Foreign Stocks: Currency Moves Determine Actual Profits

by: Daryl Montgomery


Stock returns on investments in foreign countries are determined by both changes in stock prices and currencies.

Investors only get the stock market return if the currency exchange rate is flat.

If a currency goes down the same amount as the stock market goes up, there is no return.

Investors need to search out countries where both stocks and the currency are increasing in value.

On August 9th, the FTSE 100 notched its fourth straight gain and was up over 10% on the year. Supporters of Brexit felt vindicated that the collapse that opponents predicted after the June 2016 vote not only didn't take place, but investors were profiting handsomely. In reality, this was not the situation at all. The British pound went down by roughly the same amount as the stock market went up, and the combined changes left investors no better or worse off. Meanwhile, on the continent, the euro was up only slightly on the year, so it was effectively close to unchanged. This meant stock returns for foreign investors were roughly what they seemed to be. Across the Atlantic, however, Brazilian investors had a lot more to celebrate than just the Olympics.

Investors who buy stocks priced in foreign currency need to consider both the change in stock price (or the index price, if they are buying the overall market) and the change in the foreign currency versus their own. If the value of the foreign currency is going down, this will subtract from their stock returns. If the currency exchange rate is flat, the return on stocks will be unaffected. If the foreign currency gains value versus their own, they will be getting even higher returns than just what they're making on their stocks.

The current British stock market is an example of the first case. The market is rising, and nominal returns are impressive. However, the value of the British pound is falling by approximately the same amount. If you are a dollar (or any other foreign currency) holder, when your gains are translated back into your home currency, they will disappear. In general, this type of action is common when a currency is devalued. Stock prices will go up, so their new price maintains the same total value (if the currency devaluation is overnight, stocks will also adjust their prices overnight). The chart below shows the FTSE 100 in black and the British pound in gold. While stocks are up about 12%, the currency is down about 12%.

UK Stocks and the British Pound, 2016 Year to Date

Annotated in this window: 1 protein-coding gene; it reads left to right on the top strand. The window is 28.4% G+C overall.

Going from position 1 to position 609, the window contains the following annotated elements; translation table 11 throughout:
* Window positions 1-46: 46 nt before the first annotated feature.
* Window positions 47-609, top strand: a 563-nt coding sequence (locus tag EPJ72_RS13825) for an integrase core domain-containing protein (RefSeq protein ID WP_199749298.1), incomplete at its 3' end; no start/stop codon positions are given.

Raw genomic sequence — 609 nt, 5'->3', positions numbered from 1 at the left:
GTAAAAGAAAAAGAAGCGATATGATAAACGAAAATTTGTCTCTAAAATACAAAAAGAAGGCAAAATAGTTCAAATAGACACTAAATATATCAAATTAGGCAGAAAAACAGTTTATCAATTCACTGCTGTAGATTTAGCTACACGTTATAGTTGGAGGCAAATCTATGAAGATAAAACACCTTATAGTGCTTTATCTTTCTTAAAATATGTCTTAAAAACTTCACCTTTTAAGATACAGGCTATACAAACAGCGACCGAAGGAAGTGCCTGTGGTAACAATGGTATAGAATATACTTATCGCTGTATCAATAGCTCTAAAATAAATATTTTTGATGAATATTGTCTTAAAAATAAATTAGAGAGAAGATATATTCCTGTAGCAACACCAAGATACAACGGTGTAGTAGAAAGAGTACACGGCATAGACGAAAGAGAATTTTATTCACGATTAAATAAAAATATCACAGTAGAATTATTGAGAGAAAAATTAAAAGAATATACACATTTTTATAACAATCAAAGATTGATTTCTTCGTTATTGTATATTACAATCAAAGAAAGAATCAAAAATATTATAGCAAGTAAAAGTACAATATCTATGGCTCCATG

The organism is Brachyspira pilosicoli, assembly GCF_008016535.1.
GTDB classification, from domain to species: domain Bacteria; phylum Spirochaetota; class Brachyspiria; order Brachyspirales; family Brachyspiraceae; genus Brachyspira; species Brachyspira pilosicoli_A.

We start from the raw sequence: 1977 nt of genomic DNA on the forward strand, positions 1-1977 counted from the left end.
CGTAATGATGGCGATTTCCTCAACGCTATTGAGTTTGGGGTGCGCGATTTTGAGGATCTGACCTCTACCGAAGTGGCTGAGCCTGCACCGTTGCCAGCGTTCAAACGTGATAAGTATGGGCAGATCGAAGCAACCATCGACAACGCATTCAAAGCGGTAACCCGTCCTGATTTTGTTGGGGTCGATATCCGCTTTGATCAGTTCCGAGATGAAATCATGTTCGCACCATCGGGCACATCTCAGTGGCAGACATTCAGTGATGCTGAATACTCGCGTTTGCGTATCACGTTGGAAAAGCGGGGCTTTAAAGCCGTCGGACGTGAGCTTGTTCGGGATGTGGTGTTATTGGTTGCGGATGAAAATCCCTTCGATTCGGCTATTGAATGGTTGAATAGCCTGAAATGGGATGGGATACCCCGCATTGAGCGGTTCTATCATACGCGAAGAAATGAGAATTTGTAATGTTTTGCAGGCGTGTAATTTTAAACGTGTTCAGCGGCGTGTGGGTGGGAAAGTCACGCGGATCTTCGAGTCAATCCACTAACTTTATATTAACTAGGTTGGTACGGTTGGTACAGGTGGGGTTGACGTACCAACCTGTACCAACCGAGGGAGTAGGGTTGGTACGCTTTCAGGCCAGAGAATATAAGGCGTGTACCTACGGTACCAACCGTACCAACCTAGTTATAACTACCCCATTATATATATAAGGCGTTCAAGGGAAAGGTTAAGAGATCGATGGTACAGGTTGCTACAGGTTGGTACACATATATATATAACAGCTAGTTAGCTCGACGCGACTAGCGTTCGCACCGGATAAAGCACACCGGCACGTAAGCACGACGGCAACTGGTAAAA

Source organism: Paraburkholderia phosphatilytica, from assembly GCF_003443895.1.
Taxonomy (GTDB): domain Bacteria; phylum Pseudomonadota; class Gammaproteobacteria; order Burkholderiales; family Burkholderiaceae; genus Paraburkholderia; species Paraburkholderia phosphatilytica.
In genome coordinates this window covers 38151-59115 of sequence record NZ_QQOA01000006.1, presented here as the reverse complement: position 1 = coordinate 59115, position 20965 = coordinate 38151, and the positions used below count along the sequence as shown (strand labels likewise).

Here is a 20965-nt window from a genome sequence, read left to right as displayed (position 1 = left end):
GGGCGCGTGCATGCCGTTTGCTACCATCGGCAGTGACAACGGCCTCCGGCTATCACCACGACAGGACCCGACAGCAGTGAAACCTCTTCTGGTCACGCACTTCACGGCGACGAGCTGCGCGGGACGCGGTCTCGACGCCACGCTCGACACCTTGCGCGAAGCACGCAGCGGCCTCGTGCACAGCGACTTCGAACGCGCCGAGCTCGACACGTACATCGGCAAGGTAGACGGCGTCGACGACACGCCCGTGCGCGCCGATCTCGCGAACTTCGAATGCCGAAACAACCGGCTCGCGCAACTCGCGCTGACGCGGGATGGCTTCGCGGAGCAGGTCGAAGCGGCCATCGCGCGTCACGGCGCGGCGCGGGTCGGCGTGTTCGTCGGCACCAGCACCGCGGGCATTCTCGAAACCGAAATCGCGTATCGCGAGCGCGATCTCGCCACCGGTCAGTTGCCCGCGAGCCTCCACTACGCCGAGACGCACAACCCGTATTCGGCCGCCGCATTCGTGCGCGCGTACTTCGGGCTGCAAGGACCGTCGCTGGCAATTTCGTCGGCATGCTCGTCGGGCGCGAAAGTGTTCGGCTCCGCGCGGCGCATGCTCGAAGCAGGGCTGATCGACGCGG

Stocks trading in euros in August 2016 were examples of what happens when a currency's exchange rate is relatively unchanged. At least this was true if your native currency was the U.S. dollar. The euro was even totally flat compared to the dollar at several points early in 2016. It was up only a couple of percent in mid-August. So, the returns investors got on stocks in all the eurozone countries were essentially unaffected by currency. The chart below shows German stocks versus the euro. The black line is the German market and the gold line the euro.

German Stocks and the Euro, 2016 Year to Date

The situation every investor would like to find himself in is when both a stock market and the currency of a country both go up together. This supercharges stock returns. Brazil was a glowing example of this pattern in 2016. Its main stock index, the Bovespa, was up around 37%, and its currency, the real, was up around 35% by mid-August. In the chart below, the black line is the Bovespa and the gold line is the real.

Brazilian Stocks and the Real, 2016 Year to Date

There is, of course, a fourth possibility for stock and currency movements - both could go down. This would be the worst of all possible worlds, making losses from stocks even bigger. This situation must be avoided at all costs.

When investors are putting money overseas, they need to analyze both stock and currency markets. In 2016, the big winners in this regard have been in South America. The industrially advanced countries of Europe, Japan and North America are relatively moribund compared to a number of emerging markets. More about the outperformance of emerging markets in 2016 can be found here. For information about currencies outperforming the U.S. dollar, go here.

In order to make comparisons, investors can use currency and ETPs (exchange-traded products). In the U.S., these include: the Australian dollar (NYSEARCA:FXA), the British pound (NYSEARCA:FXB), the Canadian dollar (NYSEARCA:FXC), the euro (NYSEARCA:FXE), the Swiss franc (NYSEARCA:FXF), the Swedish krona (NYSEARCA:FXS), the Singapore dollar (NYSEARCA:FXSG), the Japanese yen (NYSEARCA:FXY), the Brazilian real (NYSEARCA:BZF), the Chinese yuan (NYSEARCA:CYB) and the Indian rupee (NYSEARCA:ICN). There are also additional currency ETPs that trade in the UK, including the New Zealand dollar (UK:LNZD) and the Norwegian krone (UK:LNOK). If there isn't a currency ETP, then a chart needs to be found by some other means to make sure it's heading up versus the dollar (or the investor's home currency). If it isn't, an investor should reconsider their stock strategy.

Disclosure: I/we have no positions in any stocks mentioned, and no plans to initiate any positions within the next 72 hours.

I wrote this article myself, and it expresses my own opinions. I am not receiving compensation for it (other than from Seeking Alpha). I have no business relationship with any company whose stock is mentioned in this article.